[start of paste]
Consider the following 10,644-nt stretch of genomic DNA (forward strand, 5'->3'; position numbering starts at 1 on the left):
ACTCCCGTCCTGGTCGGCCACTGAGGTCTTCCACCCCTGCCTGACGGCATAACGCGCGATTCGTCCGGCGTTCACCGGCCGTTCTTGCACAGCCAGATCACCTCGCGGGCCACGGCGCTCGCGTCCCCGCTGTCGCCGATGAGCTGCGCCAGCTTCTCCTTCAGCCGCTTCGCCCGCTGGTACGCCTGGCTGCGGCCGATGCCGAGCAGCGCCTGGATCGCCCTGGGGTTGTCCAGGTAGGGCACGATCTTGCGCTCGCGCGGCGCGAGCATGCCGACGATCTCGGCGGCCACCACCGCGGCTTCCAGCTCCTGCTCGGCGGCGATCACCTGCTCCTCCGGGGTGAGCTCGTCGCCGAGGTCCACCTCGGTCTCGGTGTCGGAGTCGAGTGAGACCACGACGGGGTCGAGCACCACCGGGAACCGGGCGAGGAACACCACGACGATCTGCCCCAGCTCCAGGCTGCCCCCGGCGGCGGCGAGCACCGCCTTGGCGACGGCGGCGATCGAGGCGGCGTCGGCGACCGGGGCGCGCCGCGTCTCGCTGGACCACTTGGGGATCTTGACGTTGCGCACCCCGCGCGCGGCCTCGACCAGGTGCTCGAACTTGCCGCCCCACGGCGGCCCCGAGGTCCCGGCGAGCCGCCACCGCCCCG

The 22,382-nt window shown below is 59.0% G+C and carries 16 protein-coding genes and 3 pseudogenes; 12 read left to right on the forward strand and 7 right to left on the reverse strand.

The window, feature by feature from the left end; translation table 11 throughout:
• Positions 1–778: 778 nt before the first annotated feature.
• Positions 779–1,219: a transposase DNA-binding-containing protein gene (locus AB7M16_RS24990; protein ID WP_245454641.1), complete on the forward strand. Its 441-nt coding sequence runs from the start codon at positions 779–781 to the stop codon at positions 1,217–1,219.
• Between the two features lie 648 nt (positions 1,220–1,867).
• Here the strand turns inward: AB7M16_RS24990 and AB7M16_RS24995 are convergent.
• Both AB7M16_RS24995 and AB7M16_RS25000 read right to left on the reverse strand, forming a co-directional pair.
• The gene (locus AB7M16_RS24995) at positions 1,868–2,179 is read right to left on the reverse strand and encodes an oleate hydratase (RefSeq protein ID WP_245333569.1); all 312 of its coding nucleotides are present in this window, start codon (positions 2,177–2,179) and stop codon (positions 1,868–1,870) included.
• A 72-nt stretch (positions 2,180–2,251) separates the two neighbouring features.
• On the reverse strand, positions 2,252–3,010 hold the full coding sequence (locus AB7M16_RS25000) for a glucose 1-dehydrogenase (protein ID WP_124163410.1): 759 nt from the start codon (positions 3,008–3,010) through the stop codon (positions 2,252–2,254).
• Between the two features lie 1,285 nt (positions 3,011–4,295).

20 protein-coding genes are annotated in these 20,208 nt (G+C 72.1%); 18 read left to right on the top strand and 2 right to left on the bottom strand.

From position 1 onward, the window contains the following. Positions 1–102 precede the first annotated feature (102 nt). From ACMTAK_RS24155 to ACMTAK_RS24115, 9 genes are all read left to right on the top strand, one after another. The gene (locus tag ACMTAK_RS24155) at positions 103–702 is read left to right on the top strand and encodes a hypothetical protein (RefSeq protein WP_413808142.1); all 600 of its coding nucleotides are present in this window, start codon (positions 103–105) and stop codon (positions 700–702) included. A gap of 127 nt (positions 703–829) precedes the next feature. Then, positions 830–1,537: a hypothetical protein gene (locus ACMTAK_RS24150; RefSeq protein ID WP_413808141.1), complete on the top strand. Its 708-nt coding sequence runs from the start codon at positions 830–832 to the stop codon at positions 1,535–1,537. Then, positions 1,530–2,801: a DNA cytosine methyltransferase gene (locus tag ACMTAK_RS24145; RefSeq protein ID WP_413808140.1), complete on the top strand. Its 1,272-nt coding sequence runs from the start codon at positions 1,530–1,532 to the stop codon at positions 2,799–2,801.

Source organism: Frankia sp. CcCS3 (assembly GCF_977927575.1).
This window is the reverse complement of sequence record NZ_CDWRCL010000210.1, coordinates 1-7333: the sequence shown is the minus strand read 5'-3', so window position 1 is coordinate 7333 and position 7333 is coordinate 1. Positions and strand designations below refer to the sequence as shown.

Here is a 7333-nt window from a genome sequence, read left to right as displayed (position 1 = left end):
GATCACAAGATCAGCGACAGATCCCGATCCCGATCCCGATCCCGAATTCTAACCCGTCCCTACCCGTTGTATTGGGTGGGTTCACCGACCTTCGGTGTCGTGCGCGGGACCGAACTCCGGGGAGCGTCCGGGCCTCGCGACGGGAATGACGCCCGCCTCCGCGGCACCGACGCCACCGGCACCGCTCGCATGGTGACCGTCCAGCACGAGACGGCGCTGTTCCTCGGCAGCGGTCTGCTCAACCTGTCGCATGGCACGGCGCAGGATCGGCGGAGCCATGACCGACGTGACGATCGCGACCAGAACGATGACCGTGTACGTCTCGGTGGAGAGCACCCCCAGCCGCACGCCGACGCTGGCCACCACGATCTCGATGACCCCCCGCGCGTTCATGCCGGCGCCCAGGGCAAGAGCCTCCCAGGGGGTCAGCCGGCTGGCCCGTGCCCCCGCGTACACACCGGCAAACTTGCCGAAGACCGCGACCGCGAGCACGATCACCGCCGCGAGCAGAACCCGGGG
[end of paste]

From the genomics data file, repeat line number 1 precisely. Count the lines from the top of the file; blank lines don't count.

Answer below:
Consider the following 10,644-nt stretch of genomic DNA (forward strand, 5'->3'; position numbering starts at 1 on the left):